Regular expressions are used for diverse purposes, including input validation and firewalls. Unfortunately, they can also lead to a security vulnerability called ReDoS (Regular Expression Denial of Service), caused by a super-linear worst-case execution time during regex matching. Due to the severity and prevalence of ReDoS, past work proposed automatic tools to detect and fix regexes. Although these tools were evaluated in automatic experiments, their usability has not yet been studied; usability has not been a focus of prior work. Our insight is that the usability of existing tools to detect and fix regexes will improve if we complement them with anti-patterns and fix strategies of vulnerable regexes.
We developed novel anti-patterns for vulnerable regexes, and a collection of fix strategies to fix them. We derived our anti-patterns and fix strategies from a novel theory of regex infinite ambiguity—a necessary condition for regexes vulnerable to ReDoS. We proved the soundness and completeness of our theory. We evaluated the effectiveness of our anti-patterns, both in an automatic experiment and when applied manually. Then, we evaluated how much our anti-patterns and fix strategies improve developers’ understanding of the outcome of detection and fixing tools. Our evaluation found that our anti-patterns were effective over a large dataset of regexes (N=209,188): 100% precision and 99% recall, improving the state of the art 50% precision and 87% recall. Our anti-patterns were also more effective than the state of the art when applied manually (N=20): 100% developers applied them effectively vs. 50% for the state of the art. Finally, our anti-patterns and fix strategies increased developers’ understanding using automatic tools (N=9): from median “Very weakly” to median “Strongly” when detecting vulnerabilities, and from median “Very weakly” to median “Very strongly” when fixing them.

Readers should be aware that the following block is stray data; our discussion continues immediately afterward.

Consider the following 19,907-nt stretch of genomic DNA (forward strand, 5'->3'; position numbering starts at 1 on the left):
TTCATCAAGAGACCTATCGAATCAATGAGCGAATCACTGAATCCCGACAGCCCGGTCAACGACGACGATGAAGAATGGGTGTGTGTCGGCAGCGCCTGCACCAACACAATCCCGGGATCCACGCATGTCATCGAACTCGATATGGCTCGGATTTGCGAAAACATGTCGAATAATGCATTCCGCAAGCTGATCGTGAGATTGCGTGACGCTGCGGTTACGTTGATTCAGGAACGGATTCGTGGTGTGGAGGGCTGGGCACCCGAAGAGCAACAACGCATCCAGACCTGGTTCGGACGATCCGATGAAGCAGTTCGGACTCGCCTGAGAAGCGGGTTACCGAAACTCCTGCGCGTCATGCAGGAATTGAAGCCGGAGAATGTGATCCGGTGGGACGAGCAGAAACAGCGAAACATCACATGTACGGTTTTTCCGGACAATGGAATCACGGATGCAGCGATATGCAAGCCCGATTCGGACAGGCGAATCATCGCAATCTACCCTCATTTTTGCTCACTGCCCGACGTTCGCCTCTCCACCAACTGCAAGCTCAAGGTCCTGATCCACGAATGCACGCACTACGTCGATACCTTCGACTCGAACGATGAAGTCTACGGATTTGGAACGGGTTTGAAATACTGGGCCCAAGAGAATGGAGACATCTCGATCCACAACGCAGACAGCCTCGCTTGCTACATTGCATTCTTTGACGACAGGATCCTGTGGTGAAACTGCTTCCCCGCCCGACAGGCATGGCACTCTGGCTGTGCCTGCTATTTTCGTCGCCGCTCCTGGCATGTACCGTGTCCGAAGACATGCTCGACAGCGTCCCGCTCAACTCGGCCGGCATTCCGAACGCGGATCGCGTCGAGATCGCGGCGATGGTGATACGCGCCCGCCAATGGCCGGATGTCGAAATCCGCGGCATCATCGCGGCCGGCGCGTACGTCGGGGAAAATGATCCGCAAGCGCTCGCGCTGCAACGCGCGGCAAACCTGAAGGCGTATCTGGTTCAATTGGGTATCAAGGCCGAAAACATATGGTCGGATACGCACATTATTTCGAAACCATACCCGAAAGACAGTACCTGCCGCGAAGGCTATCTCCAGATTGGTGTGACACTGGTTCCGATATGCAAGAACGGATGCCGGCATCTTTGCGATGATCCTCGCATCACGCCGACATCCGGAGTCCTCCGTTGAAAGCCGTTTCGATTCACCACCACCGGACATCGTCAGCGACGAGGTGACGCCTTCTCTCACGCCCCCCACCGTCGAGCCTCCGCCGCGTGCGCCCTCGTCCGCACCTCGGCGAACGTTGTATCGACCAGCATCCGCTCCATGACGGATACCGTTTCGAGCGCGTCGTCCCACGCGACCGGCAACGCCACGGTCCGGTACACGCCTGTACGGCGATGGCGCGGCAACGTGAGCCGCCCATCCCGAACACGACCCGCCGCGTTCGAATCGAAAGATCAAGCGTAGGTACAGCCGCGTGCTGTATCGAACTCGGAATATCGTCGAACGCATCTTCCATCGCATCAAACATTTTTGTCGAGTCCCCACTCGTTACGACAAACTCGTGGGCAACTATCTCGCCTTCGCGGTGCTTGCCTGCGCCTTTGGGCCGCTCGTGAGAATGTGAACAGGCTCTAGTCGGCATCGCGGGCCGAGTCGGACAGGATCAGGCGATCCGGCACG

Regular expression denial of service, Usability
Date of this Version
Improving Developers’ Understanding of Regex Denial of Service Tools through Anti-Patterns and Fix Strategies. Hassan, Aamir, Lee, Davis, and Servant. Proceedings of the 44th IEEE Symposium on Security and Privacy (IEEE S&P) 2023